Enroll Indy’s website averages about 2,000 users a month. This is a great (and free) platform for you to advertise your events. Additionally, in the monthly newsletters that Enroll Indy sends out to their entire parental database, they highlight and promote these events. Because my clients had events listed on the site, they were profiled in the newsletter. If you don’t list your events, you don’t get that opportunity.
One of the complaints that I heard from schools using Enroll Indy was not being able to see who is interested in their school until they were matched. However, on your school page in the upper right corner, there is a heart, or a favorite, button.
Note the “like” button (heart) on the top right-hand corner
When a parent “likes” your school, they go into a separate list that you can access prior to match day to follow up with that parent. This is the only time you are going to see contact information for a parent prior to the official matching time. Encourage all your parents that you are recruiting to “like you”. This can be done in the description of your school or through your promotional efforts outside of Enroll Indy. Once you have a parent’s contact information, you need to follow up with the parents who have signaled a preference towards your school. Email them, call them, send them more information, personally invite them to an event, etc. They are giving you a buying signal, go out and court them. A personal outreach at this stage is going to make a huge impact on how they view your school.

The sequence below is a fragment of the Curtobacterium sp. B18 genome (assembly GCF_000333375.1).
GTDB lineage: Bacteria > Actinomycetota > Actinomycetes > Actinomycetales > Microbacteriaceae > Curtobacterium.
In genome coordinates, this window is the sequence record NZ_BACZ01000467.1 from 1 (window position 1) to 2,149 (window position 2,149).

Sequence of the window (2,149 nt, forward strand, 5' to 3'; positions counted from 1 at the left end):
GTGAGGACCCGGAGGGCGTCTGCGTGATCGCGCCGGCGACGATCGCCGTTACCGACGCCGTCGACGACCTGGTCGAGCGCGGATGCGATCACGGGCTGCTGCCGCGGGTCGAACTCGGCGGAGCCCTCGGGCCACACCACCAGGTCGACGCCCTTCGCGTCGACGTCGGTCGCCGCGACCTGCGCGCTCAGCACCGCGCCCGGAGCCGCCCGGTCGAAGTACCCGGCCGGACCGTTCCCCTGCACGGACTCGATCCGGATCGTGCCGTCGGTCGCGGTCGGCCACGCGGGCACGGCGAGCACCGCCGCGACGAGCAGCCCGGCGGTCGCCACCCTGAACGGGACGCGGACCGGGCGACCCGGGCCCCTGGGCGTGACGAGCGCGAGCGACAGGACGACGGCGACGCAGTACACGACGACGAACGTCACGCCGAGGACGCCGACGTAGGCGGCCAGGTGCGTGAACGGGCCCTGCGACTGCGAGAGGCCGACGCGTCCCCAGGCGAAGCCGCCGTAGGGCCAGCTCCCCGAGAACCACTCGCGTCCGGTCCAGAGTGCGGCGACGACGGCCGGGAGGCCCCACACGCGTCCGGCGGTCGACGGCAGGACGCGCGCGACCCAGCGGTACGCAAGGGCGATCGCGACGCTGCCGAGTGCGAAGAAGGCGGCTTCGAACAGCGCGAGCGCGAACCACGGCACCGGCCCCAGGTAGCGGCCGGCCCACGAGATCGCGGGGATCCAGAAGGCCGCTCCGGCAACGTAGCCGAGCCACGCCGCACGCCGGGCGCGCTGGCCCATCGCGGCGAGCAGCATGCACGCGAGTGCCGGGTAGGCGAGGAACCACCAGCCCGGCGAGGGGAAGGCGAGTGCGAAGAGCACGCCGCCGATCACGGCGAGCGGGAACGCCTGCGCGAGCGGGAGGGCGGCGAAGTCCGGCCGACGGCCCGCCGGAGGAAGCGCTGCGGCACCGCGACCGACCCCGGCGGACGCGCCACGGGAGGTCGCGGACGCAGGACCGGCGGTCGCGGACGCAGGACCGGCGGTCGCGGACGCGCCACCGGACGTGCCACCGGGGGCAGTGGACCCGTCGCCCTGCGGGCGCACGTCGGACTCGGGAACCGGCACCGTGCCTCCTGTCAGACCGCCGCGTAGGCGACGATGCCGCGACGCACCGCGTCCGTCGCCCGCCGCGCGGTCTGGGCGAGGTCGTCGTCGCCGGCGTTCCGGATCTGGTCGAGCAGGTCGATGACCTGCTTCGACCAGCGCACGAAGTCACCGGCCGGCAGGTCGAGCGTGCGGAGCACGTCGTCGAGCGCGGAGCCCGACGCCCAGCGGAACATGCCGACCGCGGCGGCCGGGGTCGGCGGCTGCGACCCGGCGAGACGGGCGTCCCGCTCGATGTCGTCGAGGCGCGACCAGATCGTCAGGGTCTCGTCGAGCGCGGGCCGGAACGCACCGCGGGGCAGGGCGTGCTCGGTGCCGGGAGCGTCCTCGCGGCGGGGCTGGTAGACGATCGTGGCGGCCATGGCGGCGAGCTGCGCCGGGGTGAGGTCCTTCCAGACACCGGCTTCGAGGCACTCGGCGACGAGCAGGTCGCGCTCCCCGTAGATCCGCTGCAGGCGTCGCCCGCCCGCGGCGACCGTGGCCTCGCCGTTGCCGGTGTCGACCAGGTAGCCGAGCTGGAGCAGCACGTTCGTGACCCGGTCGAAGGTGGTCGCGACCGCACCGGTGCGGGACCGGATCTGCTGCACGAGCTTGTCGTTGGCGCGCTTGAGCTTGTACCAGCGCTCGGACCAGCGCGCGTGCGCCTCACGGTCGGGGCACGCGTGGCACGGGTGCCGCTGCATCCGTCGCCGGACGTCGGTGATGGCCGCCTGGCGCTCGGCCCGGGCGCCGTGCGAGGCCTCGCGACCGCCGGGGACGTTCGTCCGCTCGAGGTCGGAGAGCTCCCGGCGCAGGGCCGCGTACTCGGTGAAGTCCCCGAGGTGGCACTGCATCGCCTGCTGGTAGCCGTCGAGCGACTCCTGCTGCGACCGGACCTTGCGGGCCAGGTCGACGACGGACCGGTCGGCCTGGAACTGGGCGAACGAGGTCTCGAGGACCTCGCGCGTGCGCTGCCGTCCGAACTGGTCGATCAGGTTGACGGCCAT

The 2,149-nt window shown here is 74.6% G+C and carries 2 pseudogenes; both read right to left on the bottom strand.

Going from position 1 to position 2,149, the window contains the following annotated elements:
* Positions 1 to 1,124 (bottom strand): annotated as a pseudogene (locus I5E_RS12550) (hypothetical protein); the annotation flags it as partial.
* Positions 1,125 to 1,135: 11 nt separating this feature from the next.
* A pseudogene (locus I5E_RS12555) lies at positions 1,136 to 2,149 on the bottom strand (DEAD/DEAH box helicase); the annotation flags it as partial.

Enroll Indy’s goals are not to ensure full enrollment at every school, but rather to try to spread enrollment more equally and equitably across all the schools in Indianapolis. Enroll Indy can help communicate to new parents who might not have heard about your school, but it should not in any way encourage you to stop doing all the recruitment activities that you have done in the past to attract students. It is a great addition to your marketing toolkit, but it shouldn’t be your sole tactic.
It is too soon to confidently talk about the impact that Enroll Indy will have upon education and enrollment within Indianapolis. However, if you are a charter school in Indianapolis, maximizing Enroll Indy should be a factor in the planning of your enrollment strategy. Hopefully, these five tips can help you to maximize it for your school.
Since the company’s inception in 2006, Charter School Capital has been committed to the success of charter schools. We help schools access, leverage, and sustain the resources charter schools need to thrive, allowing them to focus on what matters most – educating students. Our depth of experience working with charter school leaders and our knowledge of how to address charter school financial and operational needs have allowed us to provide over $1.8 billion in support of 600 charter schools that have educated over 1,027,000 students across the country. For more information on how we can support your charter school, contact us. We’d love to work with you!Learn More